Was Mitt Romney the 'quintessential' Mormon stake president?
A look at volunteer LDS leaders
As a city manager, Brimhall worked closely with numerous politicians through the years. He said there are a lot of things one learns as a stake president that would also be beneficial to a political leader.
"A stake president has to make hard decisions, and you have to be concerned about the impact of those decisions on individuals and families," he said. "I think that would be very important to a political leader.
"Also, a stake president has to learn to listen a lot more than he talks. You have to listen to people, discuss their thoughts and consider their ideas before you make a decision. That ability would be of inestimable value to a political leader, I think."
Although Brimhall didn't come right out and voice his support for Romney, he did mention that his granddaughter-in-law, Tricia Tanner Hyer, was part of the Tanner family that was visited every month by Romney while he was serving as stake president.
"He was their home teacher," he said, referring to an assignment given to most adult Latter-day Saints to make monthly visits to encourage, assist and pray with other members of their respective congregations. "He had a busy professional life, and he had the added time commitments of being stake president, and yet he found time to make that visit every month. That tells you something about the man."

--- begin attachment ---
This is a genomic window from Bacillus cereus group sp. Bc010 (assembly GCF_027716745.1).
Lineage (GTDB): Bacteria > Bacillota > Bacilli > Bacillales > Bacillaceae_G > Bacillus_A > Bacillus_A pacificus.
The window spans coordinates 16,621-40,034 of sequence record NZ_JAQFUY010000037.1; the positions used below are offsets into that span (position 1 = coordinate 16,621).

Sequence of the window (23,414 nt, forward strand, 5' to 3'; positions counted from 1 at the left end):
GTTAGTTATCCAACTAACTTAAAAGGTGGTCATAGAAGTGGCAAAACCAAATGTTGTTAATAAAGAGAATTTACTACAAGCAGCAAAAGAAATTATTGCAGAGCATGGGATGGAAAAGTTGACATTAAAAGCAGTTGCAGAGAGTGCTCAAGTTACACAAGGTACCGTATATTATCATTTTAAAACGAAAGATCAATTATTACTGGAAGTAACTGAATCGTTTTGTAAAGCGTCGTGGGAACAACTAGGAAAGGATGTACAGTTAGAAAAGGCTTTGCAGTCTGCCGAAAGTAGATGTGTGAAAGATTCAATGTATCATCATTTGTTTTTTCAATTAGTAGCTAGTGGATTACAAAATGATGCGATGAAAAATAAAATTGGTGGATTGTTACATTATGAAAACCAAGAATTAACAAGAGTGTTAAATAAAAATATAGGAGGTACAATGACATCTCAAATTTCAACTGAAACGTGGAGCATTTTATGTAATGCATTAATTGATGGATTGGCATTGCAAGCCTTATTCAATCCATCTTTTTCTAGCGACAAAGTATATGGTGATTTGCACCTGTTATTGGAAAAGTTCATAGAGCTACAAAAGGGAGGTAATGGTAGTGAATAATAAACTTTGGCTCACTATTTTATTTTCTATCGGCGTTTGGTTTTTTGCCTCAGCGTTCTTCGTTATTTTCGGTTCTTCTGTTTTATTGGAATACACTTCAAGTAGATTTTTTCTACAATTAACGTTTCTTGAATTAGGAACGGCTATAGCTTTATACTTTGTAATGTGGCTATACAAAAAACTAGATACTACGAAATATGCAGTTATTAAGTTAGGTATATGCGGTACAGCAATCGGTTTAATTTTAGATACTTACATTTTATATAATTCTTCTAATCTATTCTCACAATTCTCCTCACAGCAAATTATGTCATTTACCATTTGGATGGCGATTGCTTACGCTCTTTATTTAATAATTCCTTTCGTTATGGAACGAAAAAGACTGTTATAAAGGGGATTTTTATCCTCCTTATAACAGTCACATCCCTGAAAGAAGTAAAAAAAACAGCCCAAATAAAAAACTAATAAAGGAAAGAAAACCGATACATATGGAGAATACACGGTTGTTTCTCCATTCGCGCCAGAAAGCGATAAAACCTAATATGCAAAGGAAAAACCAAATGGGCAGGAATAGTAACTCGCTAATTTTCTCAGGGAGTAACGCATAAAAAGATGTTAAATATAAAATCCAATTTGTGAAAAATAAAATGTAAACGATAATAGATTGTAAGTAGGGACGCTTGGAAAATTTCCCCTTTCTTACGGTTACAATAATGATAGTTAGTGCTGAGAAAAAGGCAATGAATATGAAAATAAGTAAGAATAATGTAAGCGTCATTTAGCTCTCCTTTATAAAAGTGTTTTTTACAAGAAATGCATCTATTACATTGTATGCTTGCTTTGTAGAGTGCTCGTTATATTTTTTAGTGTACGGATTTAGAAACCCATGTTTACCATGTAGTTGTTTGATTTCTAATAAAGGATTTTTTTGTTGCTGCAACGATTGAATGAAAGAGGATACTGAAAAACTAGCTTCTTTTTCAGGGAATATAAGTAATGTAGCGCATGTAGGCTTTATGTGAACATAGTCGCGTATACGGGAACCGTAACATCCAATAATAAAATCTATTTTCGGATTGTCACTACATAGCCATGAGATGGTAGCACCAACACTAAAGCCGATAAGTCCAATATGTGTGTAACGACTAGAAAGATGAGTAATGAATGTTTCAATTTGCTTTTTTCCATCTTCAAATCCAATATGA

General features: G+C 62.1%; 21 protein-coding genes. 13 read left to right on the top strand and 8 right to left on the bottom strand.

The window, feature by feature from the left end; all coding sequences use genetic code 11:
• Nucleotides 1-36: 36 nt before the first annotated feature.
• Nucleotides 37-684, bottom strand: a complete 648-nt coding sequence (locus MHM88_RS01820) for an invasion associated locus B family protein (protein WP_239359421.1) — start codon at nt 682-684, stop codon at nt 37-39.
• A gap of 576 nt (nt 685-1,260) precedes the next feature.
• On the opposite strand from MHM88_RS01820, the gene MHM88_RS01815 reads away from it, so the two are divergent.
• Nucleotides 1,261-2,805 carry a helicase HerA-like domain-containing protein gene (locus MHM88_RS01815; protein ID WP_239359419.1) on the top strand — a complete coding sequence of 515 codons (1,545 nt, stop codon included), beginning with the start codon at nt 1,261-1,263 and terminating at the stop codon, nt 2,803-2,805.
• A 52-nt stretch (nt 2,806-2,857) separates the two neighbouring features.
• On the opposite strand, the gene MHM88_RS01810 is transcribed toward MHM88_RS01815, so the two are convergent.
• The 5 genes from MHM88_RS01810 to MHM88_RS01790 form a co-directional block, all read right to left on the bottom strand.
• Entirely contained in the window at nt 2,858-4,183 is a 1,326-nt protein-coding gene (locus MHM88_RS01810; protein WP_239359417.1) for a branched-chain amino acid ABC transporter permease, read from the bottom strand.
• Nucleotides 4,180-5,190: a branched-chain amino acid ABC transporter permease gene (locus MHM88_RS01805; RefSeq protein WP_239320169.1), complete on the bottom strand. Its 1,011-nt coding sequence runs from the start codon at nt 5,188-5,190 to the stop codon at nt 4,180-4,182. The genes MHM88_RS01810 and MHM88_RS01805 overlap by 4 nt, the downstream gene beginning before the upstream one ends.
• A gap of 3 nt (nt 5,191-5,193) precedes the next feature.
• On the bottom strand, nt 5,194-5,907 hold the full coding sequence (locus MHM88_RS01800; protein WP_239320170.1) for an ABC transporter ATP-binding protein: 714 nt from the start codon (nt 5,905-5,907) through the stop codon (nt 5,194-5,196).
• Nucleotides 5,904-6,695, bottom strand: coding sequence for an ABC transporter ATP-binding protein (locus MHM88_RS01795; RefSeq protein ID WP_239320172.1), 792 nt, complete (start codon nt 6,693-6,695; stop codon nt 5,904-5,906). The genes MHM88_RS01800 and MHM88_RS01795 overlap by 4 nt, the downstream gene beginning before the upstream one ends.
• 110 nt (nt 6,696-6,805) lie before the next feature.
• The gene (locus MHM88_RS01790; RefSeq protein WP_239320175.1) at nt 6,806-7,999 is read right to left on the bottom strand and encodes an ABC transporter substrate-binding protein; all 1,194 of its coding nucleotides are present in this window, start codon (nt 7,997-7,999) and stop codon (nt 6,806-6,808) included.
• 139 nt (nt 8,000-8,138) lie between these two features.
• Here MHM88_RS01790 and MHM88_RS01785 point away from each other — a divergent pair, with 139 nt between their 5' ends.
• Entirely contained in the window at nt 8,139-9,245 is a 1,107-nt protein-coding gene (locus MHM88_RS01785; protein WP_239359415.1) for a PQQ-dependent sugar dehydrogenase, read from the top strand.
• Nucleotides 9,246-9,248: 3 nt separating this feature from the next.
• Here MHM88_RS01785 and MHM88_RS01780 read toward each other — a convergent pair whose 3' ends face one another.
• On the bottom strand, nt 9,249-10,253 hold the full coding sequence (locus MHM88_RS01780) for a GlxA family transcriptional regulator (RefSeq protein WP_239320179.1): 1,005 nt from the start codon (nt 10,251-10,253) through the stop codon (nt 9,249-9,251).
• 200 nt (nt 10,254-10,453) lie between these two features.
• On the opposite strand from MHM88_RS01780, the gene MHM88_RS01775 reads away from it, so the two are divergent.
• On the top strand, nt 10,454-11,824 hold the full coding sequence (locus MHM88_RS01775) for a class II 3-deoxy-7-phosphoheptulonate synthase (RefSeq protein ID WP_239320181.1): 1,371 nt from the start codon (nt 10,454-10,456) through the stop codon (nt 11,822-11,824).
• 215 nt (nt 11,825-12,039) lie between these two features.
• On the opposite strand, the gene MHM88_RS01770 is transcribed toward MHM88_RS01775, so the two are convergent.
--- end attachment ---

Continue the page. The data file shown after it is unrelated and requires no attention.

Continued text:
Aside from the practical lessons learned as a stake president, Brimhall said the spiritual growth that came into his life as a result of his service was even more profound.
"You can't help but be touched as you see God work in the lives of his children," he said. "You say things, you do things that you know didn't come from you — you know they came from the Lord."
Such blessings, Elder Clayton said, go with the territory for LDS stake presidents.
"When a stake president is set apart (similar to the ordination of a priest), all the blessings of heaven are available to him to help him in his calling, whether he serves in Monterrey, Mexico; Malad, Idaho; or Moscow, Russia," Elder Clayton said. "While there will be some significant differences in their respective ministries in different parts of the world, the experience for all of them will be very, very similar in many ways. They will feel the same inspiration, the same love for the people and the same direction from the Lord as they learn and grow as new stake presidents."
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